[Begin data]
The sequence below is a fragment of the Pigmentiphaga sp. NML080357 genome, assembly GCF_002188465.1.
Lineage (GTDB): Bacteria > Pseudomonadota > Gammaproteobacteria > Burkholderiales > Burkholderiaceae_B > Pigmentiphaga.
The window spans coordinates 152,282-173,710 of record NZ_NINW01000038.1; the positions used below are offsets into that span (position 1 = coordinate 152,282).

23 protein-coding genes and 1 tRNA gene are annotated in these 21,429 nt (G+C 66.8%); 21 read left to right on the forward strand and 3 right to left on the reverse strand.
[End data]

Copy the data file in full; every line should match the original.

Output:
The sequence below is a fragment of the Pigmentiphaga sp. NML080357 genome, assembly GCF_002188465.1.
Lineage (GTDB): Bacteria > Pseudomonadota > Gammaproteobacteria > Burkholderiales > Burkholderiaceae_B > Pigmentiphaga.
The window spans coordinates 152,282-173,710 of record NZ_NINW01000038.1; the positions used below are offsets into that span (position 1 = coordinate 152,282).

23 protein-coding genes and 1 tRNA gene are annotated in these 21,429 nt (G+C 66.8%); 21 read left to right on the forward strand and 3 right to left on the reverse strand.